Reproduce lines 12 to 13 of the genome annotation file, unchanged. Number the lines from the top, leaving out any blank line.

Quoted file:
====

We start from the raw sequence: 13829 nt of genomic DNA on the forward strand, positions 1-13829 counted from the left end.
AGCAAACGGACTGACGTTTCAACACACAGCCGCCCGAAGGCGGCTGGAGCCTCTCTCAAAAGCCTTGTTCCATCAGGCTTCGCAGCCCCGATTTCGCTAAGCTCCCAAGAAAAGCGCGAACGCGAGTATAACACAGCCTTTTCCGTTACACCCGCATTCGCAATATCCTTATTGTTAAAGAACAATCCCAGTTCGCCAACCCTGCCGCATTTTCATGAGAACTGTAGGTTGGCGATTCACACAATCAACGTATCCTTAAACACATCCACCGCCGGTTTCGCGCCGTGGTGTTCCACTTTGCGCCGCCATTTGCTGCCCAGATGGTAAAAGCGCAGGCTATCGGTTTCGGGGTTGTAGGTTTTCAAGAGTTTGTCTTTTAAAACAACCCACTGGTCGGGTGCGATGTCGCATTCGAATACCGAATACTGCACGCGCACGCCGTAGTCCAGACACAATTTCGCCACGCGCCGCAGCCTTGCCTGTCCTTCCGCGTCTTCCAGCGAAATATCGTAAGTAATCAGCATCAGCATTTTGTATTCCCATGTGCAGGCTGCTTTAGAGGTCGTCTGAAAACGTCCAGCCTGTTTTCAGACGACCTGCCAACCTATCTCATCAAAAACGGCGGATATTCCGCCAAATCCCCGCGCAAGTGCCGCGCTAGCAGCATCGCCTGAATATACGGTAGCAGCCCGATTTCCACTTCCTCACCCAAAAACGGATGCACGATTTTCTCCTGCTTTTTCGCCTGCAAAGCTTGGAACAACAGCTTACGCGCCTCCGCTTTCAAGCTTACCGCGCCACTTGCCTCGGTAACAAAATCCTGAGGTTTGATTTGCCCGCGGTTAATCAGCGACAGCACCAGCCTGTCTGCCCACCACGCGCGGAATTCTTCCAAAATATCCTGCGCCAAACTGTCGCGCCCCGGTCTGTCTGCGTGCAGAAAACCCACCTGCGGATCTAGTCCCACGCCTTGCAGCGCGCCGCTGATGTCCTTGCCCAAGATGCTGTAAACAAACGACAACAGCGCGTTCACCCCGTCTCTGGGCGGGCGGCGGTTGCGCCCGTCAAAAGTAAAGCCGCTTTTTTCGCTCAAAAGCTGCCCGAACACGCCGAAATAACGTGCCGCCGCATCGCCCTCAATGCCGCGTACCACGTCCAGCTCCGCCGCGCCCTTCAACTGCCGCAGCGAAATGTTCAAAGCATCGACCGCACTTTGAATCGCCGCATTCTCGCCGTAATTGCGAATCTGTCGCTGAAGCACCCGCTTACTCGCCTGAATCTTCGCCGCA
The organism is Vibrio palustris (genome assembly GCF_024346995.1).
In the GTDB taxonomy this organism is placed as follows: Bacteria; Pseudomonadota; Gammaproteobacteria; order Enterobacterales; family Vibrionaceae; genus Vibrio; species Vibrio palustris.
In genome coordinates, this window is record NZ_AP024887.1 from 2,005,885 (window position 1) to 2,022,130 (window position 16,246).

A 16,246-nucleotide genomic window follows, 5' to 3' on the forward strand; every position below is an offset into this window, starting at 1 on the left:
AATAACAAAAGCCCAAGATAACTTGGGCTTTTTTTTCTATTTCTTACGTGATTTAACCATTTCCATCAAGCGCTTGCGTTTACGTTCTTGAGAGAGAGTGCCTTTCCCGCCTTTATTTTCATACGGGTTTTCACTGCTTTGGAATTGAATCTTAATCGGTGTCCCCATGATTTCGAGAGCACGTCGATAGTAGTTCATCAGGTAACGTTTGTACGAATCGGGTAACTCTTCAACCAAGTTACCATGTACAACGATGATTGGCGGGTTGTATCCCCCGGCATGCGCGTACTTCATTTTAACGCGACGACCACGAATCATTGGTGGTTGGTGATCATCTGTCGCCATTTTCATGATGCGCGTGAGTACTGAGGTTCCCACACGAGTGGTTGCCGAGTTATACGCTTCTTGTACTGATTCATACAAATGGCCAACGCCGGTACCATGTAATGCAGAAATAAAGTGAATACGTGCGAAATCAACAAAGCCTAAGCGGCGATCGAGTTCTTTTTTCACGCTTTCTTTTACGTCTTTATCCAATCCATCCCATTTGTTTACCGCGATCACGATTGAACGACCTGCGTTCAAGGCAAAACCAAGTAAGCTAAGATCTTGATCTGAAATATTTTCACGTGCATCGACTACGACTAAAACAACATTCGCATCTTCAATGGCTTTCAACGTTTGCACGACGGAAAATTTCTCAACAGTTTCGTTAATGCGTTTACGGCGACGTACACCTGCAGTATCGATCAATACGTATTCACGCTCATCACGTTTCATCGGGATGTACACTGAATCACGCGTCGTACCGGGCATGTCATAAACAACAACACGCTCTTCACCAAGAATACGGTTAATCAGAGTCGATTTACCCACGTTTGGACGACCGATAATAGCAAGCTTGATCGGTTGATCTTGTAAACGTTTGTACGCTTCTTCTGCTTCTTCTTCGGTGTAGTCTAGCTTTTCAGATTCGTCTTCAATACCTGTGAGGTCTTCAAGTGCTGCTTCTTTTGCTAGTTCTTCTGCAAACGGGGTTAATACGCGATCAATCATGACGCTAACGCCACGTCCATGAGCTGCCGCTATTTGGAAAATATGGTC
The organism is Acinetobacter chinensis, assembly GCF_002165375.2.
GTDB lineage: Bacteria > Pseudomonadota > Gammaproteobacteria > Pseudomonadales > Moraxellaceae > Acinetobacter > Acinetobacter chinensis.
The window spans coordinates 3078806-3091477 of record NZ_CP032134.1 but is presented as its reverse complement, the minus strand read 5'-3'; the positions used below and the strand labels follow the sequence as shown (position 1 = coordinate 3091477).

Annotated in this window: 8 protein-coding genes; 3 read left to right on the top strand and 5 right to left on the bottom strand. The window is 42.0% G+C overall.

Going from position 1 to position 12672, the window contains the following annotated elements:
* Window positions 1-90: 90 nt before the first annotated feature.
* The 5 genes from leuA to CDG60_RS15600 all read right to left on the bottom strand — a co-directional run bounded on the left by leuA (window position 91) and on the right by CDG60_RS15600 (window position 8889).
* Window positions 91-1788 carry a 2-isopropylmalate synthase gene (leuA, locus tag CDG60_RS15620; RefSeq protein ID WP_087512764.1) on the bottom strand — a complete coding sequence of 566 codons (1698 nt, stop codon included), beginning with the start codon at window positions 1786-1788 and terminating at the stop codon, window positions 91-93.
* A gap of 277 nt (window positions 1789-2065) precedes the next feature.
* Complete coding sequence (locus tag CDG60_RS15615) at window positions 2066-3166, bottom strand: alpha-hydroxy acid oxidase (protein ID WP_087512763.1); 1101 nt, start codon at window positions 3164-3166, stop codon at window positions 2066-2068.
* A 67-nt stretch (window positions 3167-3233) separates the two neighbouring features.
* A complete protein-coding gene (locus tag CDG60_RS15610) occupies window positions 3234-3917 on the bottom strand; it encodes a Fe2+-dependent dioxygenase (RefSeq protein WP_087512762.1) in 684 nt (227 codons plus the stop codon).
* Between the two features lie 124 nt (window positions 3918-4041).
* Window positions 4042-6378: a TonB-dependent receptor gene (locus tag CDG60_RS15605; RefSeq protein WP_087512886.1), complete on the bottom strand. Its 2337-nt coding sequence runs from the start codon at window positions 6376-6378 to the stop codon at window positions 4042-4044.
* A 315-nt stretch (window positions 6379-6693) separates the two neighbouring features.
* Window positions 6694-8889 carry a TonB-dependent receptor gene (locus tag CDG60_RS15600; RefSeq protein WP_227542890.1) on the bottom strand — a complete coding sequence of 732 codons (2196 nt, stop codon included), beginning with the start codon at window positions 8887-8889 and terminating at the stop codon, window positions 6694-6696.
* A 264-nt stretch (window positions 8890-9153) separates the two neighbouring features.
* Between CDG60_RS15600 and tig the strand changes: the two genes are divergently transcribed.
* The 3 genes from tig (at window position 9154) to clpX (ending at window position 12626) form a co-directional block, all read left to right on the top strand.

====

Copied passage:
Going from position 1 to position 12672, the window contains the following annotated elements:
* Window positions 1-90: 90 nt before the first annotated feature.